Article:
Remembering the life of veteran Nathan Smith

Published 4:08 pm Monday, October 3, 2016

By ALEC ETHEREDGE | Staff Writer

COLUMBIANA – Nathan E. Smith Jr. of Columbiana passed away on Sept. 30, at the age of 92.

Smith, born on Dec. 15, 1923, didn’t live your ordinary life. He was a member of the U.S. Marine Corps in World War II where he fought for this country until an injury in Iwo Jima.

After his fighting days were over he got involved in several illegal activities and eventually became involved with the mafia as a bookie, which led to him being investigated by the FBI.

It was through all of this turmoil in his life, hitting complete rock bottom, that led him to finding his faith in the Lord and completely altering his life.

It only took one dinner with his son to realize that everything he had done was in his past, but what he was seeking to cure him was still ahead.

“My son started telling me how he had invited Christ into his life,” Nathan said in an interview in 2015. “After hearing that, I couldn’t wait to get back to my apartment and invite Christ into my life.”

Ever since that dinner at the age of 52, Nathan led a completely different life.

“Everything he has done from 52 to now has been led by Christ,” said Shelby County Deputy Chief and retired Marine Chris George. “For the first 52 years he dealt with all of those things, but went through a total transformation.”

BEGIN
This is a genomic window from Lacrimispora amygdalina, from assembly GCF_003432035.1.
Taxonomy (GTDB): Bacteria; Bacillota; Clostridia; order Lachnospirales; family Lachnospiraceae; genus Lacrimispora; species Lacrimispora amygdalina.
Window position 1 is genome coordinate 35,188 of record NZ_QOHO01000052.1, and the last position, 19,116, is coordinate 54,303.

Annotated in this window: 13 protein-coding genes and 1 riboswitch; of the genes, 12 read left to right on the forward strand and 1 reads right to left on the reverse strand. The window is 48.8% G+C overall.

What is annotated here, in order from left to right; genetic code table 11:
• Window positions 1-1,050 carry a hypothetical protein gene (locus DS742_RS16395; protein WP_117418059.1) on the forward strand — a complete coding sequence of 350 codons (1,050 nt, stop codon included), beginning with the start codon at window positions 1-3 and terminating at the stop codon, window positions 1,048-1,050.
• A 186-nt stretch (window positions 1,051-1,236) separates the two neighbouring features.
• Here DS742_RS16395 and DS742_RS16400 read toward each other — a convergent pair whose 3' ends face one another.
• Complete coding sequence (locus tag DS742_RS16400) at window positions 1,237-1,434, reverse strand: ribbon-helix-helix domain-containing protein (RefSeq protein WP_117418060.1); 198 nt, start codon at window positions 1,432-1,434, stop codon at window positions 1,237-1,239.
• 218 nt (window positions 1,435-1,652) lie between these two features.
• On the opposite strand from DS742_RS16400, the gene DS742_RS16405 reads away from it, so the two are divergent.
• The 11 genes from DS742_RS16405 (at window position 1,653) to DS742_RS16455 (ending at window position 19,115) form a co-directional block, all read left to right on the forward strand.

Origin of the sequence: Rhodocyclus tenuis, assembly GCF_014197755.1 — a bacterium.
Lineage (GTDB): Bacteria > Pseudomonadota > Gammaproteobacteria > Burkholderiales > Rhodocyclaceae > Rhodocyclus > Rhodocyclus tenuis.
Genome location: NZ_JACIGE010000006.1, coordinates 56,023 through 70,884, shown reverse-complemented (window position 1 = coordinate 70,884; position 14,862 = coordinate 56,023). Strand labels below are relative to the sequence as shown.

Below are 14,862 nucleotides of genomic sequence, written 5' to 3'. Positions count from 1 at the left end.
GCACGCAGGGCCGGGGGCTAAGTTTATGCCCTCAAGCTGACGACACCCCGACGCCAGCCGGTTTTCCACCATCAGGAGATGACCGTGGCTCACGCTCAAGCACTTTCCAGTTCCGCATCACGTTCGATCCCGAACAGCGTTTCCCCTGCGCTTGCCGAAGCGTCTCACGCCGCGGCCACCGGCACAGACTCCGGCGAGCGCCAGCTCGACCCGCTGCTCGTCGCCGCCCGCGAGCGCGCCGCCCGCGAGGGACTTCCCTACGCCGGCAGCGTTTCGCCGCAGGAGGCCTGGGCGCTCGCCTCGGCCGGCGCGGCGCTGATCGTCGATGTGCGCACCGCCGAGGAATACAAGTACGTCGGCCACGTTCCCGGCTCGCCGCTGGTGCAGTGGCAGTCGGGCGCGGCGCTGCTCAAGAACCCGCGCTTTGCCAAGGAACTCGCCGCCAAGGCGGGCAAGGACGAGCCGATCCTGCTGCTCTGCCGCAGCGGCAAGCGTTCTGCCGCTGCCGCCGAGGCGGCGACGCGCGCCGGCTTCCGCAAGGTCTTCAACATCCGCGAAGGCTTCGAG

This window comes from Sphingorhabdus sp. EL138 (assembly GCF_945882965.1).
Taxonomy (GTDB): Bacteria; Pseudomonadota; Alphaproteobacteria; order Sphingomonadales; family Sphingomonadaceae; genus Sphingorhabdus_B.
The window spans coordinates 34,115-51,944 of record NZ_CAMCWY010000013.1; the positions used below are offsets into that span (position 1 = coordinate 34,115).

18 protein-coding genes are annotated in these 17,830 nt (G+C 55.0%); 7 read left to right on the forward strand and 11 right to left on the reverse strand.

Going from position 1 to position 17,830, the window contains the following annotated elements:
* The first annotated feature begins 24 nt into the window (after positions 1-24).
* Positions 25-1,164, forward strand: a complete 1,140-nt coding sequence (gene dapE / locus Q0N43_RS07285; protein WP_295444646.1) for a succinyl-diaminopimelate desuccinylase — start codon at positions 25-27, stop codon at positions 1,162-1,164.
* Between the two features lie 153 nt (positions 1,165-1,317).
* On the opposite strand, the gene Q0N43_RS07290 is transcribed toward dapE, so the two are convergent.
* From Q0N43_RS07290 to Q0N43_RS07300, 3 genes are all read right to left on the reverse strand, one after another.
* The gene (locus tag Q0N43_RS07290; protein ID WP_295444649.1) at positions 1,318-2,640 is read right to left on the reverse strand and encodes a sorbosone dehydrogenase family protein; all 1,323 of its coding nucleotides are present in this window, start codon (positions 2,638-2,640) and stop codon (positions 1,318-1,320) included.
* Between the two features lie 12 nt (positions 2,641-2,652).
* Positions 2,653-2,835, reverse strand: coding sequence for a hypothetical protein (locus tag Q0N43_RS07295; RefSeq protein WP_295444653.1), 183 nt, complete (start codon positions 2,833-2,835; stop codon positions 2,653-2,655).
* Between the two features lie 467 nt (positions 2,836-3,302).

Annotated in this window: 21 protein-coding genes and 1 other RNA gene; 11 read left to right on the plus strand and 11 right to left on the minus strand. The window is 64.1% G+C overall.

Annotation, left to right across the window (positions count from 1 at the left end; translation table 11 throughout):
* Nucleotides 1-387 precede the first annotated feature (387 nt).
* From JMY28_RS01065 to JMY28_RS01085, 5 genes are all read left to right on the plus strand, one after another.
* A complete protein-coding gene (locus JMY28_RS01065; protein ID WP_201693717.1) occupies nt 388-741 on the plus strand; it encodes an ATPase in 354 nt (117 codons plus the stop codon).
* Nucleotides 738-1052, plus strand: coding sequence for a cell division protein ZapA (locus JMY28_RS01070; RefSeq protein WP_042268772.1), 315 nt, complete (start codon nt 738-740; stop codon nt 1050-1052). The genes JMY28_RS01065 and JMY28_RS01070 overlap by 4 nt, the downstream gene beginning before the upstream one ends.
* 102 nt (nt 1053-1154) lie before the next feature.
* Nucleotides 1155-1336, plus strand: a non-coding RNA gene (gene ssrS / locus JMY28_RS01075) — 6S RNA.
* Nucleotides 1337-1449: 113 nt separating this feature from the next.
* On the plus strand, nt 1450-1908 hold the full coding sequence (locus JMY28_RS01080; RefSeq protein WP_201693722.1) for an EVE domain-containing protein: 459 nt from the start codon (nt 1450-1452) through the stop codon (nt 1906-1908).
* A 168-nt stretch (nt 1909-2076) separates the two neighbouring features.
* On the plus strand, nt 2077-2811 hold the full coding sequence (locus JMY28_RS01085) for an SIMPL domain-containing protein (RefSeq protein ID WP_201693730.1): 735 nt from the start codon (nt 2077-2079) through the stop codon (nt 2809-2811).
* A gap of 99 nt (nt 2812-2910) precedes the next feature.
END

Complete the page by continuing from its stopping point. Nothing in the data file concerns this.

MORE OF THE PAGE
The 92-year-old went through darkness both in war and life, but turned everything around to become a role model for so many people, a man for people to look up to and say, “If he can do it, then I can do it.”

“You’ve got 450 people in the Shelby County Jail who think they’re lost,” George said. “All is not lost if you give it all to God. Nathan is a testament to that.”

Smith wasn’t just a sergeant in the Marines, but was awarded a Purple Heart when he was wounded in Iwo Jima. He had many other accomplishments throughout the war as well, including a Silver Star.

One could argue, and even he might tell you, that those accomplishments were great, but the man he was able to become after turning his life around, and the influence he had on others may be his biggest accomplishment of all.

“He used to say, ‘I was the chief sinner in Birmingham, but when Christ came into my life, it changed all that,’” said Smith’s wife Patricia. “It tells people that you can always make a change. It’s never too late.”

In 2015 Smith said, “My thought used to be ‘How can I scam people?’ Now it’s ‘How can I tell them about Jesus?’ It’s a complete reversal from the way I used to be.”

Today is a day for remembrance of Mr. Smith and nobody will remember his weaker days, but instead will remember the man he became over the last 52 years of his life and the people he impacted with his newfound love for the Lord.

Smith was laid to rest on Monday, Oct. 3, at the Alabama National Cemetery and is survived by his wife Patricia Smith and children Shirley Smith Hyde, Howard Smith and Rebekah Smith.

“All answers to life are in the Bible,” Smith said in 2015.